“According to findings published in Nature Communications, a blood test detecting early changes in circulating tumor DNA (ctDNA) may provide earlier indication of whether patients with hormone receptor–positive, HER2-negative breast cancer are responding to the CDK4/6 inhibitor palbociclib (Ibrance).
“The test could detect a response within 2 to 3 seeks, said investigators with The Institute of Cancer Research, London, and The Royal Marsden NHS Foundation Trust. Women currently wait 2 to 3 months to find out if palbociclib treatment is working for them.”
“Trilaciclib appeared associated with reduced chemotherapy-induced myelosuppression and was well tolerated among patients undergoing first-line therapy for extensive-stage small cell lung cancer, according to results from a double-blind, placebo-controlled phase 2 trial.
“Novartis’ CDK4/6 inhibitor Kisqali has picked up Breakthrough status in the US as an initial endocrine-based treatment in certain patients with breast cancer.
“The US Food and Drug Administration has awarded the designation for of pre- or perimenopausal women with hormone-receptor positive, human epidermal growth factor receptor-2 negative (HR+/HER2-) advanced or metastatic breast cancer in combination with tamoxifen or an aromatase inhibitor.”
“Pfizer Inc. (NYSE:PFE) today announced updated progression-free survival (PFS) results from the Phase 3 PALOMA-2 trial reinforcing the clinical benefit of IBRANCE® (palbociclib) combined with letrozole. The data, which will be presented at the 2017 San Antonio Breast Cancer Symposium (SABCS) on December 8 [abstract #P5-21-03], demonstrate that the combination of IBRANCE plus letrozole reduced the risk of disease progression by 44 percent and improved median PFS by more than one year compared to letrozole plus placebo (27.6 months [95% CI: 22.4, 30.3] vs 14.5 months [95% CI: 12.3, 17.1]) when used as the initial treatment for postmenopausal women with estrogen receptor-positive, human epidermal growth factor receptor 2-negative (ER+, HER2-) metastatic breast cancer (HR=0.56 [95% CI: 0.46, 0.69]). This updated, post-hoc analysis included a median follow-up of more than three years, which is the longest to date of any Phase 3 study of a CDK 4/6 inhibitor.”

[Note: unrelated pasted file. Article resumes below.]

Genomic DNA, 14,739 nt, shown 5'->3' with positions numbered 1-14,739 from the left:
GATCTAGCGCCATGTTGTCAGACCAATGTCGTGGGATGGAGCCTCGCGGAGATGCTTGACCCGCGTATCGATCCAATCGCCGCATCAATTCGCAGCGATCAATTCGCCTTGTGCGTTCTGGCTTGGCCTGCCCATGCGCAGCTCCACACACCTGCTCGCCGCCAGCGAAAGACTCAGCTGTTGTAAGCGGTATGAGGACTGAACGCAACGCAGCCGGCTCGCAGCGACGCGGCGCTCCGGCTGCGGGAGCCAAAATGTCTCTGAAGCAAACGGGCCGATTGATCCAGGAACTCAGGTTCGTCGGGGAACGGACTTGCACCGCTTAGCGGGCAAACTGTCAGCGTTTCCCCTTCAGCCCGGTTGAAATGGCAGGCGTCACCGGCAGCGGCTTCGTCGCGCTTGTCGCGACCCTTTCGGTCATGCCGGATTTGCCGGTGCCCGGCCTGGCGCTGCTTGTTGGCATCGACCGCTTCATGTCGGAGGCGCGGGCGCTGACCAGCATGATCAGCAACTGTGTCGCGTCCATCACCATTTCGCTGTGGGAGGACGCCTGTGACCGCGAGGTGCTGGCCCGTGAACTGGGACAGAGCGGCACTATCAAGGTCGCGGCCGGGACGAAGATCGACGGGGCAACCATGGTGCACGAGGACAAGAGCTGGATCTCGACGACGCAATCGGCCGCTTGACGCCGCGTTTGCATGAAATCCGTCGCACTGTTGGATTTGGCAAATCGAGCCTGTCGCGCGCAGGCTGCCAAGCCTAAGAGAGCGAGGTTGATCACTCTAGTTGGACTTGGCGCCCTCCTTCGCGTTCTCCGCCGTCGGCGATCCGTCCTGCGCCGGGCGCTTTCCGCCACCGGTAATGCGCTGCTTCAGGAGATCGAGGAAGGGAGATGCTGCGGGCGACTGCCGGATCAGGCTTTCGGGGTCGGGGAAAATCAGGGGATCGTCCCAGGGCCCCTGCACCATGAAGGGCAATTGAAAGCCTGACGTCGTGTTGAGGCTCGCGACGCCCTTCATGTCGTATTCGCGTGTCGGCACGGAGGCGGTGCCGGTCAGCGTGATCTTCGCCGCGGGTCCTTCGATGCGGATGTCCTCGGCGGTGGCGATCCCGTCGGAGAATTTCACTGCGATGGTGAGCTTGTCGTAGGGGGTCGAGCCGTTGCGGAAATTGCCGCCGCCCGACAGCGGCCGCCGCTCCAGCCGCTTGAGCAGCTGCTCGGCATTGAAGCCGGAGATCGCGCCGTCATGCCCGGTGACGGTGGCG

“AstraZeneca’s Faslodex has been cleared on both sides of the Atlantic for use in combination with a CDK4/6 inhibitor.
“In the EU, the drug’s use has been approved for use alongside the CDK4/6 inhibitor palbociclib to treat a certain form of breast cancer, in the US it can be prescribed in combination with the CDK4/6 inhibitor abemaciclib.
“Both the European Commission and US Food and Drug Administration have approved the combination for the treatment of hormone receptor-positive (HR+), human epidermal growth factor receptor 2 negative (HER2-) locally advanced or metastatic breast cancer in women who have received prior endocrine therapy.”
“Adding abemaciclib to letrozole or anastrozole improved progression-free survival (PFS) compared with either aromatase inhibitor alone in women with HR+/HER2-negative breast cancer enrolled in the phase III MONARCH 3 study, according to Eli Lilly and Company, the manufacturer of the CDK4/6 inhibitor.